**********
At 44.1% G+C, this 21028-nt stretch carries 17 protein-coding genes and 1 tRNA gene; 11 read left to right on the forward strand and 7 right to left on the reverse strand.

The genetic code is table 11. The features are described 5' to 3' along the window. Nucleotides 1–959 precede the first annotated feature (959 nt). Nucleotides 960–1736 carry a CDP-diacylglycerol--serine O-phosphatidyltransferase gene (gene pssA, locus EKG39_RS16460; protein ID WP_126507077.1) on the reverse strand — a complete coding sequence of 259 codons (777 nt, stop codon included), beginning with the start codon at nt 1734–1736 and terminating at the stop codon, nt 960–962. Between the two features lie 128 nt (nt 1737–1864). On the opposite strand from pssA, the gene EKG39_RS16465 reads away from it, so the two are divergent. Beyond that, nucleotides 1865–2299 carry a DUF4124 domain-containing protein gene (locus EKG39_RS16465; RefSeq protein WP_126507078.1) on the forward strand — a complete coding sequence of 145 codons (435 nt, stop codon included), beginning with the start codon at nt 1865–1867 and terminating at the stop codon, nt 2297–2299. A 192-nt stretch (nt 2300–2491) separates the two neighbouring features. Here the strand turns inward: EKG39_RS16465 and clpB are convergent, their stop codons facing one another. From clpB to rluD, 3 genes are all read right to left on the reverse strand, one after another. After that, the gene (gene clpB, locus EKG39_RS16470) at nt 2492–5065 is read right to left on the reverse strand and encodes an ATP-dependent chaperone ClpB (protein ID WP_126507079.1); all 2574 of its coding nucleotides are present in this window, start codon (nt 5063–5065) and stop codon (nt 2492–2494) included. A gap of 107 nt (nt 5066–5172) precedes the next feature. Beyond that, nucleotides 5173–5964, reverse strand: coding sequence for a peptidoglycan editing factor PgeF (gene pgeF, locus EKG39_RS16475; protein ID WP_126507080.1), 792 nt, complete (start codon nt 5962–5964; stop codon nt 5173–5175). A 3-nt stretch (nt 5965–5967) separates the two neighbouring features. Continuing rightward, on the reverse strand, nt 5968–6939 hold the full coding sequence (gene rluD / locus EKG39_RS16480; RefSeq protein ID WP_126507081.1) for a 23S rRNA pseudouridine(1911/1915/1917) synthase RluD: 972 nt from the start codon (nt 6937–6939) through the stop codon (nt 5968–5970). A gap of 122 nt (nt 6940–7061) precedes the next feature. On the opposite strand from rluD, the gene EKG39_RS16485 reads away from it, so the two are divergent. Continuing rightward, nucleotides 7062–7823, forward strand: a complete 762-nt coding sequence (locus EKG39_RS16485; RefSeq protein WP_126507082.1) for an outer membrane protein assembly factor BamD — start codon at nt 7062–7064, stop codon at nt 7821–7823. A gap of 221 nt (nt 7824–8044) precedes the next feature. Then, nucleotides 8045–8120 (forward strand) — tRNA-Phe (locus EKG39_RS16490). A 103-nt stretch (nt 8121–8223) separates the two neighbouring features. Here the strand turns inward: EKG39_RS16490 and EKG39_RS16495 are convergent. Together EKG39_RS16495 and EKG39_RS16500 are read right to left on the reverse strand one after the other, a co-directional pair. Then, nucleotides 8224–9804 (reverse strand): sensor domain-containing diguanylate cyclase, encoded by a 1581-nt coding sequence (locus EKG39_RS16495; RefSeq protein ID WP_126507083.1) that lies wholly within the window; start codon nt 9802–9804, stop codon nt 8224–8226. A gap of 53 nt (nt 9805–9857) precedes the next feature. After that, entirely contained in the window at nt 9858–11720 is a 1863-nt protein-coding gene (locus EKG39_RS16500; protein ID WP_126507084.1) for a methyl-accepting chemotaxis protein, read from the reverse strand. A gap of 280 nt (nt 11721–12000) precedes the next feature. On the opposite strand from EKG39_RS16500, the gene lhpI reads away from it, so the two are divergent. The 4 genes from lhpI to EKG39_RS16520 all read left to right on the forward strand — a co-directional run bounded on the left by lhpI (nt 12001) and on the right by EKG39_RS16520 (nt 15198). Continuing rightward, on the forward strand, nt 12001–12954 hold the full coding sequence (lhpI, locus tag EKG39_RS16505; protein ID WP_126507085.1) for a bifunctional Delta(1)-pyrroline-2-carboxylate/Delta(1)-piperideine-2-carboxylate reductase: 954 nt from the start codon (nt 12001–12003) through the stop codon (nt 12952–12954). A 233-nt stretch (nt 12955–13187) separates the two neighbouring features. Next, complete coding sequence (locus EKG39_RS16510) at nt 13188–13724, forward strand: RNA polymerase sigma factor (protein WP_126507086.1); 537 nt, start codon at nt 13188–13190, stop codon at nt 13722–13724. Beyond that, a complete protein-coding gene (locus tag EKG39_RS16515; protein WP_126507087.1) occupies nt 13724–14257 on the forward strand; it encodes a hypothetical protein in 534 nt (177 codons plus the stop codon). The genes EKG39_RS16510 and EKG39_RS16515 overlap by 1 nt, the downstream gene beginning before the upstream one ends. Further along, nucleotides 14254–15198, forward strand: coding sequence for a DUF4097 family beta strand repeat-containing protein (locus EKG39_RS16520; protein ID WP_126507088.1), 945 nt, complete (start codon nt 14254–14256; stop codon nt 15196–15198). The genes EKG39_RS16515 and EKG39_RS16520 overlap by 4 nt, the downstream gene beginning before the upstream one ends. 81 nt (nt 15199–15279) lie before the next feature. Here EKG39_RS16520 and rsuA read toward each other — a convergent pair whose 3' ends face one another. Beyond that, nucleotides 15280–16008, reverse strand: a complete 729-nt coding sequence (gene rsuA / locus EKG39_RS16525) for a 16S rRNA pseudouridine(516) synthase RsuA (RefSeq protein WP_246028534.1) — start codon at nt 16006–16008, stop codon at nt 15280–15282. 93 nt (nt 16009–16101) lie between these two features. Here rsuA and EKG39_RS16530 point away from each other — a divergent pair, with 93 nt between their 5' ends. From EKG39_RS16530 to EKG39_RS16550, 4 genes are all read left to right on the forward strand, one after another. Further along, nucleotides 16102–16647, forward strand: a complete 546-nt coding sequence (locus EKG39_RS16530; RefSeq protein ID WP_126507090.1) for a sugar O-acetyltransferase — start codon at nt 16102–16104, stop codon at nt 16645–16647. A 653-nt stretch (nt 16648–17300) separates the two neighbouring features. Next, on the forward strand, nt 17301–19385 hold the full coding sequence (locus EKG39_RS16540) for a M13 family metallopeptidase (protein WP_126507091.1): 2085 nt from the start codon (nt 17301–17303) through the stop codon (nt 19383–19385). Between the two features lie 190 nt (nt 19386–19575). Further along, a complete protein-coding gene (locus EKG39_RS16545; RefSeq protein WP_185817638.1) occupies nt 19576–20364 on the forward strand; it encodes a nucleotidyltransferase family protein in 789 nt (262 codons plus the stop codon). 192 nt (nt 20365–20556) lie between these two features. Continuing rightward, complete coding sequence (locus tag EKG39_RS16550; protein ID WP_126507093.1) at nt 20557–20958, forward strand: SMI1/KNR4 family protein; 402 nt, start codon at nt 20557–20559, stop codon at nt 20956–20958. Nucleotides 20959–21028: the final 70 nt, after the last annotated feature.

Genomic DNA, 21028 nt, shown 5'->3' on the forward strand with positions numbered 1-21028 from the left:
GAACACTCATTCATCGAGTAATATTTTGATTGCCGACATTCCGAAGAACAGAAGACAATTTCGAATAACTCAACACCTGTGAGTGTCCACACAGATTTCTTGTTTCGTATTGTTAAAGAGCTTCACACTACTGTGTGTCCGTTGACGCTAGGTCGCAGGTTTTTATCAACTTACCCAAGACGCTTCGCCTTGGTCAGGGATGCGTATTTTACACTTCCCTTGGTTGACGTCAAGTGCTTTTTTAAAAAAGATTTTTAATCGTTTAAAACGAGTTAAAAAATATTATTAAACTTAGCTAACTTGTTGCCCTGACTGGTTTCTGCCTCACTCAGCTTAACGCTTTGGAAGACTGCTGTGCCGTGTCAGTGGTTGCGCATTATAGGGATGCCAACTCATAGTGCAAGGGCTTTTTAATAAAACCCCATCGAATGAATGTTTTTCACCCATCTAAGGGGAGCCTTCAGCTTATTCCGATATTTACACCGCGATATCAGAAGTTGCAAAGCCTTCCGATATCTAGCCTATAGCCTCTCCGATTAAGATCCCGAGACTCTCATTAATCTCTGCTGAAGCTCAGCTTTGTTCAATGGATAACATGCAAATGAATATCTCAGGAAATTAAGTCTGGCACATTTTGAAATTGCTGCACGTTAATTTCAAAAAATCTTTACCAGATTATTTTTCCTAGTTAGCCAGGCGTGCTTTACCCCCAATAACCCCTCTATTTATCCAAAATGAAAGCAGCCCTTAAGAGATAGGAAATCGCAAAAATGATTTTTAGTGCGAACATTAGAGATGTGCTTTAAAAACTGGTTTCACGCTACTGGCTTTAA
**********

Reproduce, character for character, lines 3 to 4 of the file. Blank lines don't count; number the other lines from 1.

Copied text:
Genomic DNA, 21028 nt, shown 5'->3' on the forward strand with positions numbered 1-21028 from the left:
GAACACTCATTCATCGAGTAATATTTTGATTGCCGACATTCCGAAGAACAGAAGACAATTTCGAATAACTCAACACCTGTGAGTGTCCACACAGATTTCTTGTTTCGTATTGTTAAAGAGCTTCACACTACTGTGTGTCCGTTGACGCTAGGTCGCAGGTTTTTATCAACTTACCCAAGACGCTTCGCCTTGGTCAGGGATGCGTATTTTACACTTCCCTTGGTTGACGTCAAGTGCTTTTTTAAAAAAGATTTTTAATCGTTTAAAACGAGTTAAAAAATATTATTAAACTTAGCTAACTTGTTGCCCTGACTGGTTTCTGCCTCACTCAGCTTAACGCTTTGGAAGACTGCTGTGCCGTGTCAGTGGTTGCGCATTATAGGGATGCCAACTCATAGTGCAAGGGCTTTTTAATAAAACCCCATCGAATGAATGTTTTTCACCCATCTAAGGGGAGCCTTCAGCTTATTCCGATATTTACACCGCGATATCAGAAGTTGCAAAGCCTTCCGATATCTAGCCTATAGCCTCTCCGATTAAGATCCCGAGACTCTCATTAATCTCTGCTGAAGCTCAGCTTTGTTCAATGGATAACATGCAAATGAATATCTCAGGAAATTAAGTCTGGCACATTTTGAAATTGCTGCACGTTAATTTCAAAAAATCTTTACCAGATTATTTTTCCTAGTTAGCCAGGCGTGCTTTACCCCCAATAACCCCTCTATTTATCCAAAATGAAAGCAGCCCTTAAGAGATAGGAAATCGCAAAAATGATTTTTAGTGCGAACATTAGAGATGTGCTTTAAAAACTGGTTTCACGCTACTGGCTTTAA